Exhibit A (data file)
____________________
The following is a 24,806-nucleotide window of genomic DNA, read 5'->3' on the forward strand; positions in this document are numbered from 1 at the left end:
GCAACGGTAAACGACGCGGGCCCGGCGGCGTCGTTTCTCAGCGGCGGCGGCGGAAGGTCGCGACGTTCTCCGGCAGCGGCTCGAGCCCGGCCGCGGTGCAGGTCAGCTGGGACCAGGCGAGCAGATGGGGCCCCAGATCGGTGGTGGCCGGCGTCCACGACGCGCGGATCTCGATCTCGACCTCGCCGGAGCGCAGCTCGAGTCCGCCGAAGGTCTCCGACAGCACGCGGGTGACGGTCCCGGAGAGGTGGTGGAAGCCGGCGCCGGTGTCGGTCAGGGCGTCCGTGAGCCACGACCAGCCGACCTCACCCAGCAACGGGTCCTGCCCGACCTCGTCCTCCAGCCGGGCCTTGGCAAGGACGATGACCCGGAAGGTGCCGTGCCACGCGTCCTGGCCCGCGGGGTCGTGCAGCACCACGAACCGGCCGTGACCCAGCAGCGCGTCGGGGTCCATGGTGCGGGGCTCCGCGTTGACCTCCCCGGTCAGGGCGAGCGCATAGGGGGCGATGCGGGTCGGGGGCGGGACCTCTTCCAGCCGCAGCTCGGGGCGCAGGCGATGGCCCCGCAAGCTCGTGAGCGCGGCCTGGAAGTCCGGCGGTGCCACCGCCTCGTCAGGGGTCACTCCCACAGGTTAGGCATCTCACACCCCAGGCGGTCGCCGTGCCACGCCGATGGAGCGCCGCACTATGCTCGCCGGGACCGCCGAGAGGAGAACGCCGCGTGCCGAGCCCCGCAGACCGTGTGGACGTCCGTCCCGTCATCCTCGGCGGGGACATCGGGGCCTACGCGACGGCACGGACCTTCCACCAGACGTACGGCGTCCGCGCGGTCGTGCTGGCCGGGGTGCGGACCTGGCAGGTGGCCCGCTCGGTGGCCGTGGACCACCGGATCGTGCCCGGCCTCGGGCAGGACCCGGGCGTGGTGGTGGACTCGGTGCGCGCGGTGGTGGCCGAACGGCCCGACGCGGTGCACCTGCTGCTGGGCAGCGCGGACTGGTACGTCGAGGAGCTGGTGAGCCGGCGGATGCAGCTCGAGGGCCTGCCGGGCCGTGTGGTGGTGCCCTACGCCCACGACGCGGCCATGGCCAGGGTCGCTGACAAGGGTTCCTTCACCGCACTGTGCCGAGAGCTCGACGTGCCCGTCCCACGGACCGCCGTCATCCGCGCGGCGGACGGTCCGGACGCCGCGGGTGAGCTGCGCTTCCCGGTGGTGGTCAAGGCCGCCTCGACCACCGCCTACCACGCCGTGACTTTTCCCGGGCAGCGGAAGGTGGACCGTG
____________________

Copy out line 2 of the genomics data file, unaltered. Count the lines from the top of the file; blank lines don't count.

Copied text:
GCAACGGTAAACGACGCGGGCCCGGCGGCGTCGTTTCTCAGCGGCGGCGGCGGAAGGTCGCGACGTTCTCCGGCAGCGGCTCGAGCCCGGCCGCGGTGCAGGTCAGCTGGGACCAGGCGAGCAGATGGGGCCCCAGATCGGTGGTGGCCGGCGTCCACGACGCGCGGATCTCGATCTCGACCTCGCCGGAGCGCAGCTCGAGTCCGCCGAAGGTCTCCGACAGCACGCGGGTGACGGTCCCGGAGAGGTGGTGGAAGCCGGCGCCGGTGTCGGTCAGGGCGTCCGTGAGCCACGACCAGCCGACCTCACCCAGCAACGGGTCCTGCCCGACCTCGTCCTCCAGCCGGGCCTTGGCAAGGACGATGACCCGGAAGGTGCCGTGCCACGCGTCCTGGCCCGCGGGGTCGTGCAGCACCACGAACCGGCCGTGACCCAGCAGCGCGTCGGGGTCCATGGTGCGGGGCTCCGCGTTGACCTCCCCGGTCAGGGCGAGCGCATAGGGGGCGATGCGGGTCGGGGGCGGGACCTCTTCCAGCCGCAGCTCGGGGCGCAGGCGATGGCCCCGCAAGCTCGTGAGCGCGGCCTGGAAGTCCGGCGGTGCCACCGCCTCGTCAGGGGTCACTCCCACAGGTTAGGCATCTCACACCCCAGGCGGTCGCCGTGCCACGCCGATGGAGCGCCGCACTATGCTCGCCGGGACCGCCGAGAGGAGAACGCCGCGTGCCGAGCCCCGCAGACCGTGTGGACGTCCGTCCCGTCATCCTCGGCGGGGACATCGGGGCCTACGCGACGGCACGGACCTTCCACCAGACGTACGGCGTCCGCGCGGTCGTGCTGGCCGGGGTGCGGACCTGGCAGGTGGCCCGCTCGGTGGCCGTGGACCACCGGATCGTGCCCGGCCTCGGGCAGGACCCGGGCGTGGTGGTGGACTCGGTGCGCGCGGTGGTGGCCGAACGGCCCGACGCGGTGCACCTGCTGCTGGGCAGCGCGGACTGGTACGTCGAGGAGCTGGTGAGCCGGCGGATGCAGCTCGAGGGCCTGCCGGGCCGTGTGGTGGTGCCCTACGCCCACGACGCGGCCATGGCCAGGGTCGCTGACAAGGGTTCCTTCACCGCACTGTGCCGAGAGCTCGACGTGCCCGTCCCACGGACCGCCGTCATCCGCGCGGCGGACGGTCCGGACGCCGCGGGTGAGCTGCGCTTCCCGGTGGTGGTCAAGGCCGCCTCGACCACCGCCTACCACGCCGTGACTTTTCCCGGGCAGCGGAAGGTGGACCGTG